arousal lasts more than four hours, call a
All of this deep factoring brings the analysis
around to the question of whether the US
government can raise the money to cover the big
hole it is digging. The answer may be more
simple than many people would guess.
If the Chinese, the Saudis, and others with a
lot of extra capital, keep buying US debt, the
amount that the Congress can write checks for is
phenomenally large. If a global recession pushes
China back into the dark ages, the proposition
becomes more difficult by a factor of ten or so.
Only people in mental wards or on hallucinogens
would suggest that the US government could
default on a dollar of its debt, but no one ever
believed that General Motors or AUG could go
bankrupt. Borrowing has its limits, even if they
are colossal to the extent that they cannot be
At some point Uncle Sam's extended hand will be
cut off. Then the government will have to decide
whether it can cover the note. There is no
absolute guarantee that the answer is "yes."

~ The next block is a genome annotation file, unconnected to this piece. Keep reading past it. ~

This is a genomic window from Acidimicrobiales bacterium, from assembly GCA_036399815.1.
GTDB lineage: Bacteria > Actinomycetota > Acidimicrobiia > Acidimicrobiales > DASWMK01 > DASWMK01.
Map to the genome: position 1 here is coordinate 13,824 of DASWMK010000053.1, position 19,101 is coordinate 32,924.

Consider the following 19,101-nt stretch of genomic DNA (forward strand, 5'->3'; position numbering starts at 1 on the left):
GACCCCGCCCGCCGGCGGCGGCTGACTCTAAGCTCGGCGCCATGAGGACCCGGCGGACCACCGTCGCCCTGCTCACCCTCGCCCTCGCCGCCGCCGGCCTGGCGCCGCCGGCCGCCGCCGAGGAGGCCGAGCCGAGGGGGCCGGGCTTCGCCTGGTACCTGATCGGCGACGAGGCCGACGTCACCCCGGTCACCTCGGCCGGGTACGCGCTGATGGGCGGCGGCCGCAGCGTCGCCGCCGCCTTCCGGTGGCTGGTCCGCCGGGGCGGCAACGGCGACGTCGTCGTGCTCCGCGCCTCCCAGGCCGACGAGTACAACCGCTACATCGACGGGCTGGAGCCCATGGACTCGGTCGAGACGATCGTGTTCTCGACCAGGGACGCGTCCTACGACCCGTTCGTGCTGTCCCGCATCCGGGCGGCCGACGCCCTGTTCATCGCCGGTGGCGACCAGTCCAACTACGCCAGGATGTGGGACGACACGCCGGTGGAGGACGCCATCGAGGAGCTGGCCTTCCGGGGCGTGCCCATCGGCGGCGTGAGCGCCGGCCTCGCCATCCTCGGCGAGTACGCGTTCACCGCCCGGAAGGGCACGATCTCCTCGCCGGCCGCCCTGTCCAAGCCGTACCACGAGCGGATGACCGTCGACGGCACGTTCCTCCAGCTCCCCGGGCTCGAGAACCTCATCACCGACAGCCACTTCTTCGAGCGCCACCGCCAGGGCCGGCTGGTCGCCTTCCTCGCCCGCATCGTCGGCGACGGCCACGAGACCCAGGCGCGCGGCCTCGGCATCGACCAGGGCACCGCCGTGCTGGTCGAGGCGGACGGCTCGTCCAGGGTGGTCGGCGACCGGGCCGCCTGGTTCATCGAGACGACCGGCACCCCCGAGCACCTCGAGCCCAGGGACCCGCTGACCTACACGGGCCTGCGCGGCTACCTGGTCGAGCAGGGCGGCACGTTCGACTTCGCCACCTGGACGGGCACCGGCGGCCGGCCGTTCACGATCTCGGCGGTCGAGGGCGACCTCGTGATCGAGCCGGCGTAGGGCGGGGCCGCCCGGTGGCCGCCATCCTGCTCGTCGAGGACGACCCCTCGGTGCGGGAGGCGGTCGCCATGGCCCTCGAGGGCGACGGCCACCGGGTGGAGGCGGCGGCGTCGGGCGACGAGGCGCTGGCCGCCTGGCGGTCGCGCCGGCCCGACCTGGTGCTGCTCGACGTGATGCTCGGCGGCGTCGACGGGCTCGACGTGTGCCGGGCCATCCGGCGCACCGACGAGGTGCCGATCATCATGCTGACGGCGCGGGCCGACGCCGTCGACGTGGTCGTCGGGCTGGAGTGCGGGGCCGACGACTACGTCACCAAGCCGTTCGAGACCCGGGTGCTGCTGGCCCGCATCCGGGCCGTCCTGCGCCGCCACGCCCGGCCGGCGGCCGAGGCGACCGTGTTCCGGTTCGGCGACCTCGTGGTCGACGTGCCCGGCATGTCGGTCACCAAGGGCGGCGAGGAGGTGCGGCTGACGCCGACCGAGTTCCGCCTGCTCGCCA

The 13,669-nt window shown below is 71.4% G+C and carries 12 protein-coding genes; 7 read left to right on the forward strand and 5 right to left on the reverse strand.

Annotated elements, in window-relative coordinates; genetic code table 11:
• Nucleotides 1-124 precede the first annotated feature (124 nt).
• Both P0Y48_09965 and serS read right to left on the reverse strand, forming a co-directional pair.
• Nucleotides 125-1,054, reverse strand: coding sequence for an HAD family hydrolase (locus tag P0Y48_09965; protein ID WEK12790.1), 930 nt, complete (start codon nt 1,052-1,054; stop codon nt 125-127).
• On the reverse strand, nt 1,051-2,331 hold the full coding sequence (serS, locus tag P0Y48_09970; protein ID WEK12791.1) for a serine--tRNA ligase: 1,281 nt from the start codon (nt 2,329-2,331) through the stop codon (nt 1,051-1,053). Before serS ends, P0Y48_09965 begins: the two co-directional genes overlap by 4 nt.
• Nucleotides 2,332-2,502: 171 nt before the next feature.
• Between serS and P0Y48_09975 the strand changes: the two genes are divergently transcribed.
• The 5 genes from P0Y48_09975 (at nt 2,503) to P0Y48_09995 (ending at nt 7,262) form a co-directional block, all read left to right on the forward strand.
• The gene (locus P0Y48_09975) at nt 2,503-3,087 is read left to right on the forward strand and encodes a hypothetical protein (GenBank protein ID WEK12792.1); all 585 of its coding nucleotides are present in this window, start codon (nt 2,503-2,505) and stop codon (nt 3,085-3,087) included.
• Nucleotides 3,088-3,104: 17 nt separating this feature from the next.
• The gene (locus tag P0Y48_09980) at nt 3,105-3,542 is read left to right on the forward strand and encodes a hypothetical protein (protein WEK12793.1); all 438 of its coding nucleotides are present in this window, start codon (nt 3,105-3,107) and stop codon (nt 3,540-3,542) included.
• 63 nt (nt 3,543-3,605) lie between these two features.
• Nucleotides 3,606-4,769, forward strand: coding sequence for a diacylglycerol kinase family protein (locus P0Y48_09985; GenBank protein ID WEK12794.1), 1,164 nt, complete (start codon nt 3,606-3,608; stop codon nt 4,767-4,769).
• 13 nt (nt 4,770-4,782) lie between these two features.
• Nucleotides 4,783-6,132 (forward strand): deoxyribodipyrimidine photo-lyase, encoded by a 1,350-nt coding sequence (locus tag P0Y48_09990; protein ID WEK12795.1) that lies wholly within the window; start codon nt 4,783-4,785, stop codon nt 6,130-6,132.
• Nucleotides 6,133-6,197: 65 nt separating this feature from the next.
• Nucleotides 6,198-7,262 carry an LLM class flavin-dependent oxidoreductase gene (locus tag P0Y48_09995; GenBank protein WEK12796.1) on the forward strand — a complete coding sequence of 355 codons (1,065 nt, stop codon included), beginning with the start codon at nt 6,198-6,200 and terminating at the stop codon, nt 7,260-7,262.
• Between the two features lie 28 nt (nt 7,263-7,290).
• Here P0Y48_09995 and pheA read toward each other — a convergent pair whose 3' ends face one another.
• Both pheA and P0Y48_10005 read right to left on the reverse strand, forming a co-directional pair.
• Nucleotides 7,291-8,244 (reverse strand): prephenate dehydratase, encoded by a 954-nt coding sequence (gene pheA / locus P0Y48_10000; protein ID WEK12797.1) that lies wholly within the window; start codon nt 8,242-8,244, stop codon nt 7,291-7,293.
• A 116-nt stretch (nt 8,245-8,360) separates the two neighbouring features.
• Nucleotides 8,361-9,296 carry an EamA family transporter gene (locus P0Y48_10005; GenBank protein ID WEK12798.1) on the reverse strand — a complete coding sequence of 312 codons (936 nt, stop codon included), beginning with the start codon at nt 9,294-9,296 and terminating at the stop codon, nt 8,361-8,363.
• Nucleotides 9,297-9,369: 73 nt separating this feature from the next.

Credit default swaps on US debt may just became
a big business."
The $730-$775 range remains on track for the
moment, while silver could stage a break for
higher ground. PGMs are coming back from
bargain-basement levels but will remain sharply
focused on automotive news. Trading these niches
with anything but discretionary funds remains
ill-advised. There is a lot more dust left to
clear before month-end.
Continuing jobless claims climbed to a
quarter-century high and news that Citi and
Goldman will be adding to those rolls, as they
axe 12,000 jobs in the coming 12 months. Wall
Street bonuses are projected to fall 20 to 50
percent, while some firms have cancelled holiday
parties. Lehman's Mr. Fuld will exit stage-left,
by year-end. No bonus, no severance.
A big thank you goes out to all our friends on
the commodities desk at Bloomberg who took us on
a tour of the high-tech wonderland that is their
building in NY. Very impressive - surpassed only
by the talent of its writers.